Recipe of Panamanian Chocao, a Delicious Dessert Made with Bananas

We'll show you how to make Panamanian "chocao", a dessert with unripe bananas as the main ingredient, and which provides a lot of energy and potassium.
Recipe of Panamanian Chocao, a Delicious Dessert Made with Bananas
Saúl Sánchez Arias

Written and verified by the nutritionist Saúl Sánchez Arias.

Last update: 04 August, 2022

Panamanian chocao is a dessert with excellent nutritional value. It’s made with guineo (unripe, green bananas) a fruit high in potassium, proteins and folic acid. In fact, in some cultures, it’s considered to be a superfood.

In any case, it’s an excellent alternative to introduce into the diet and increase variety. In addition, it’s easy to prepare. We’re going to tell you everything you need to know to achieve the best result.

How to prepare Panamanian chocao?

Panamanian chocao.
The main ingredient of Panamanian chocao is the guineo.


To prepare an exquisite chocao panameño, you will need the following ingredients:

  • 15 guineos (unripe bananas)
  • 2 packs of cinnamon sticks
  • 1 piece of ginger
  • 1 shredded coconut
  • 1 cup evaporated milk


  1. Mash the bananas and place them in a pot of boiling water.
  2. Cook for about 3 minutes.
  3. Add the cinnamon along with the finely chopped ginger.
  4. Then, add the coconut and continue cooking until all the ingredients are well mixed.
  5. Finally, add the milk and serve.

Another alternative of the Panamanian “chocao”

We’re going to show you another alternative way to prepare Panamanian chocao. In this case, the ingredients needed are the following:

  • 6 ripe bananas
  • One grated coconut
  • 1 piece of ginger
  • 1 teaspoon of salt
  • Honey or sugar to taste

Step by step

  1. Peel the bananas and cut them lengthwise, removing the inner part.
  2. Then, cook them with the coconut milk. It’s important to crush them progressively.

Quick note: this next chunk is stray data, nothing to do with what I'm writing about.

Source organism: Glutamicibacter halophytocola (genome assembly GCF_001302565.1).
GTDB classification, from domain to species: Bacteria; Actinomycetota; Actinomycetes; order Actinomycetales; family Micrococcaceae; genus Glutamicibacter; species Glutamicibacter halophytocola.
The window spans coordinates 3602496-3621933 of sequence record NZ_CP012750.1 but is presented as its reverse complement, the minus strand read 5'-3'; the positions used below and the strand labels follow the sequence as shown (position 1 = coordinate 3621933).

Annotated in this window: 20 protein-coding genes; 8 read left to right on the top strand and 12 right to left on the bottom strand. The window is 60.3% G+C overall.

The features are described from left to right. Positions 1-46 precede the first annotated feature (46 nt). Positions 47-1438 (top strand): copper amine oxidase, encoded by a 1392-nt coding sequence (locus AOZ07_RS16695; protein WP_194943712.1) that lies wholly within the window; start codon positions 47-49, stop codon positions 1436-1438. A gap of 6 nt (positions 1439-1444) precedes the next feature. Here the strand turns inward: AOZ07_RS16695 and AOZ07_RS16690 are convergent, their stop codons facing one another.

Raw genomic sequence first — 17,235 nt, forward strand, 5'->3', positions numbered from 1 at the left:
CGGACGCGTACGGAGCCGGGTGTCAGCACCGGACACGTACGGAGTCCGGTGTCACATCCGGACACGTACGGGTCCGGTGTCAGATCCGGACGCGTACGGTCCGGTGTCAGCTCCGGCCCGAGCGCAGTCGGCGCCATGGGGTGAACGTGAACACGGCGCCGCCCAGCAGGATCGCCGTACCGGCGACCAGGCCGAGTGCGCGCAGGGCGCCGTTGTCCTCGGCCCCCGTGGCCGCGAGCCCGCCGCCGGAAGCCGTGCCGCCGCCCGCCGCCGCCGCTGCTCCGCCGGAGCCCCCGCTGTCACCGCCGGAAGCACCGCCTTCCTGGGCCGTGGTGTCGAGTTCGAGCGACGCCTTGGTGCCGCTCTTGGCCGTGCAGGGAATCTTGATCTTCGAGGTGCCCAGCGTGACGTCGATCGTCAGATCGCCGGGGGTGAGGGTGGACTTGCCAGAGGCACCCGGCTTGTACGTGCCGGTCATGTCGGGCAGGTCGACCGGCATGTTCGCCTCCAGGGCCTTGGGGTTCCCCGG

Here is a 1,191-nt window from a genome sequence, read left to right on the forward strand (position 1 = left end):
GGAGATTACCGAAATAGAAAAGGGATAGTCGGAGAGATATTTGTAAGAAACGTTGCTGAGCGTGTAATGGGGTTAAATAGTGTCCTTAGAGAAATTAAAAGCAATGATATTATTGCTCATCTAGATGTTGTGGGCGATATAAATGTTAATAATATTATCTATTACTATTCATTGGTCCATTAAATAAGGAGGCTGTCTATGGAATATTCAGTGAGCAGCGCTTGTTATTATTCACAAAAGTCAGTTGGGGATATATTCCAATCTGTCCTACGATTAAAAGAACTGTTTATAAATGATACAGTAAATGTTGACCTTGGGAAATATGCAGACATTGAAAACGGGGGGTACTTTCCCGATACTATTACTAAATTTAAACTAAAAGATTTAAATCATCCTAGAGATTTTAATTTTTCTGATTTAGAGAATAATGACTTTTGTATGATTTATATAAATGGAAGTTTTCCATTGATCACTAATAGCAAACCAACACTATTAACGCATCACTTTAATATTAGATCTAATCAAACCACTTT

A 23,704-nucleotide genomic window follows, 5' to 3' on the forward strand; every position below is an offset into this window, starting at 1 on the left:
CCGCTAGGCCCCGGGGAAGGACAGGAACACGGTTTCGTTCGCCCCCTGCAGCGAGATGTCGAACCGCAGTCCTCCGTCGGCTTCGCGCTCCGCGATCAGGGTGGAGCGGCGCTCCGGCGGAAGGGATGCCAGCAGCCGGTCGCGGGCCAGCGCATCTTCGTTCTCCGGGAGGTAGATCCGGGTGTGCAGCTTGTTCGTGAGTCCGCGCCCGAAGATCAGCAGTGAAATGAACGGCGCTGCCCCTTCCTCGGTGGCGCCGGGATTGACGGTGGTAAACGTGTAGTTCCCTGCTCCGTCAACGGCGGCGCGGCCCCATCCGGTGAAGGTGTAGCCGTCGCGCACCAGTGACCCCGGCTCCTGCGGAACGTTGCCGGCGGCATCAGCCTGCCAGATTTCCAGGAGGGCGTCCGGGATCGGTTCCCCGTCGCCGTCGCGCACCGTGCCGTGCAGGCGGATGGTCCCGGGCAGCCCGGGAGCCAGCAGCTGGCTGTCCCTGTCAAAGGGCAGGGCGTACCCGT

3. Add the sliced ginger along with the salt and the sweet.
  4. Cook until the mixture dries.
  5. Add a little coconut at the end, along with half a cup of hot water.
  6. Knead well, squeeze and strain.

Benefits of the Panamanian chocao

Panamanian chocao.
The Panamanian chocao is a tasty dessert, full of carbohydrates and, therefore, very energetic.

The Panamanian chocao is a dessert that provides a good amount of energy, so it’s especially suitable for athletes. The carbohydrates present in it can promote an optimal recovery, although you need to consume them together with a good amount of proteins. Thus, glycogen resynthesis is maximized, as evidenced by research published in the journal Nutrients.

Moreover, this dessert is a source of potassium, an element that helps reduce blood pressure, exerting an antagonistic effect to that of sodium. A study published in the Journal of the American Heart Association confirms this. One of the keys to correcting episodes of hypertension is to equalize the intake of both minerals in the diet.

Another great banana recipe: Almond Banana Bread Recipe

Panamanian chocao, a nutrient-dense dessert

As you have seen, Panamanian chocao is a simple-to-prepare dessert that can provide plenty of energy and a good amount of essential micronutrients. In addition, it has a good phytochemical content, so it would help to control the levels of inflammation and oxidation in the body. This is key to prevent the development of chronic and complex pathologies over the years.

All cited sources were thoroughly reviewed by our team to ensure their quality, reliability, currency, and validity. The bibliography of this article was considered reliable and of academic or scientific accuracy.

  • Alghannam, A. F., Gonzalez, J. T., & Betts, J. A. (2018). Restoration of Muscle Glycogen and Functional Capacity: Role of Post-Exercise Carbohydrate and Protein Co-Ingestion. Nutrients10(2), 253.
  • Filippini, T., Naska, A., Kasdagli, M. I., Torres, D., Lopes, C., Carvalho, C., Moreira, P., Malavolti, M., Orsini, N., Whelton, P. K., & Vinceti, M. (2020). Potassium Intake and Blood Pressure: A Dose-Response Meta-Analysis of Randomized Controlled Trials. Journal of the American Heart Association9(12), e015719.

This text is provided for informational purposes only and does not replace consultation with a professional. If in doubt, consult your specialist.